The global asset management business rebounded strongly in 2009, but managers face formidable obstacles in their quest to return to the growth trends and profitability levels that preceded the financial crisis, according to a new study by The Boston Consulting Group (BCG). The report, “In Search of Stable Growth: Global Asset Management 2010,” was released July 20.
Last year, the value of professionally managed assets rose by 12% to nearly $53 trillion, the report said. The recovery followed a 17% decline in professionally managed assets in 2008 and average annual growth of 12% from 2002 through 2007. On average, assets under management (AUM) in 2009 rose by 11% in North America, 12% in Europe, 7% in Japan and Australia and 25% in the rest of Asia. Latin America showed growth of 22%. Globally market impact was the chief driver of asset increases, with new net inflows accounting for only about 1%.
The BCG study found a shift toward equity and fixed income AUM in the global asset mix in 2009, and away from money market funds, hybrid assets, structured products and alternative investments. Retail assets grew by 14% to $21 trillion, while institutional assets increased by 10% to $32 trillion.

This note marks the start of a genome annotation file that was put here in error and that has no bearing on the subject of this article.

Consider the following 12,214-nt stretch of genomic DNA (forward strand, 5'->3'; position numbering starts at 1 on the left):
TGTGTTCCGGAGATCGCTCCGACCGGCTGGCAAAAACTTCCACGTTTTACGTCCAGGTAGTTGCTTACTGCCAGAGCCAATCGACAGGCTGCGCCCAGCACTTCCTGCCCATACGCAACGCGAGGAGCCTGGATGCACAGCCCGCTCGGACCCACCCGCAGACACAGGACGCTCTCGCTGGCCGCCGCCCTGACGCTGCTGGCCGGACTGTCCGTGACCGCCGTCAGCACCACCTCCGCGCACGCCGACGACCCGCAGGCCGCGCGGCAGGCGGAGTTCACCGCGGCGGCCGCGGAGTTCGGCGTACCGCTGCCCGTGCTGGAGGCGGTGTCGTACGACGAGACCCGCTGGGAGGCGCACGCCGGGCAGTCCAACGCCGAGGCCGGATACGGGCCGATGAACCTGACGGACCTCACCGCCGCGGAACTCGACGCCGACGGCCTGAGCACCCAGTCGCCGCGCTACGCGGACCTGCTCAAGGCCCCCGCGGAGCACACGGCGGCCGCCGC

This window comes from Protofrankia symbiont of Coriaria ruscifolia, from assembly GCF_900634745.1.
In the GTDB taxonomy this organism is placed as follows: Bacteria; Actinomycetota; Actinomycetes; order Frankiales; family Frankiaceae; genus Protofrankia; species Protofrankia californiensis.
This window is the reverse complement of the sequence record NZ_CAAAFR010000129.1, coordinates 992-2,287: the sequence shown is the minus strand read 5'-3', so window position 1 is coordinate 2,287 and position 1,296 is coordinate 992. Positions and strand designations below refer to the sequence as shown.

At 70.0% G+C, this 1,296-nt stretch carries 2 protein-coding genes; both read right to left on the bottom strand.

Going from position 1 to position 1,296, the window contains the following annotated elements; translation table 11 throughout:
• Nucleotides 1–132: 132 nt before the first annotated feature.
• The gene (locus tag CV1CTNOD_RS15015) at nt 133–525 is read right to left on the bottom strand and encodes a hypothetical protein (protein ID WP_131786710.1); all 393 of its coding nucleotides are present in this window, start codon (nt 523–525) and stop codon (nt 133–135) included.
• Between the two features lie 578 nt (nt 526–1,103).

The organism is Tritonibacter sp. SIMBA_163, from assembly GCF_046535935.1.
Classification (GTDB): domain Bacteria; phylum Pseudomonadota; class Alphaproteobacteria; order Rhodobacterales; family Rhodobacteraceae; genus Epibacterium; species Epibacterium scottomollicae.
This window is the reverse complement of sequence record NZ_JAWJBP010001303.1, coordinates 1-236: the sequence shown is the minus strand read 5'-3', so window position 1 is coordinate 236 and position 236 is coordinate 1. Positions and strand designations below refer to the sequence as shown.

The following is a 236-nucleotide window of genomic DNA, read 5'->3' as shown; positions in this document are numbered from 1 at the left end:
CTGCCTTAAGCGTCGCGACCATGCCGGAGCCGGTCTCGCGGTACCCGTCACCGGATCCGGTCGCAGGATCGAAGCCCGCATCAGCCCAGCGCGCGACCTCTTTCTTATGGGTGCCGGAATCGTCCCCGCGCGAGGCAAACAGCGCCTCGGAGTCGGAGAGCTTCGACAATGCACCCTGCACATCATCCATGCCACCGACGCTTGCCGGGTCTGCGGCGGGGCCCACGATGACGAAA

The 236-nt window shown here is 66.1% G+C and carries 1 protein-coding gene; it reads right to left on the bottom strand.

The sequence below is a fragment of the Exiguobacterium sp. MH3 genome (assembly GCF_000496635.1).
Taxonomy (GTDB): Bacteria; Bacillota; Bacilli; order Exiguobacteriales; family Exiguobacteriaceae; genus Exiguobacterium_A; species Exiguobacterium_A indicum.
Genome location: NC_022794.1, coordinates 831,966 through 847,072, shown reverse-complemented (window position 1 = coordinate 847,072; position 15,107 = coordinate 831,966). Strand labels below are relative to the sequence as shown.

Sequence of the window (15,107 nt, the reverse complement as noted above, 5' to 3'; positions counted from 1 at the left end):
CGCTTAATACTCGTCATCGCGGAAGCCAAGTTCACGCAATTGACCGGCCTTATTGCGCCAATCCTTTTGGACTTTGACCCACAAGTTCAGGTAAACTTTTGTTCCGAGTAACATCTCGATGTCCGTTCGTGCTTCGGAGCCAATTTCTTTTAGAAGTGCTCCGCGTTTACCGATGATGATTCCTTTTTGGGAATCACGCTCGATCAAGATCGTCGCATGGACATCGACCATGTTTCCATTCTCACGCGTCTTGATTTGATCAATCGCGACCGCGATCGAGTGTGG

Despite the increase in value of global AUM, average assets under management and the economics of asset managers deteriorated for the second year in a row. Average AUM in 2009 declined by 4%, net revenues by 11% and operating margins by 19%. Managers reduced overall costs on average by 7% in 2009.
BCG found big differences across asset managers in terms of revenues, costs and profits in 2009. Although two-thirds of managers reduced overall costs, less than one-fifth boosted their profitability. These managers typically were able to increase revenues and to attract huge inflows while maintaining price levels, thanks to their
recognized product experience. According to the study, the top 20% of competitors in terms of net inflows attracted a whopping 88% of net sales in 2009 (and represented only 23% of AUM), while 37% posted outflows.
The study reported that investors’ sophistication continue to grow in 2009, prompting them to demand more of their managers. Scrutiny of asset managers’ and financial advisors’ performance has increased. Products and pricing are in flux.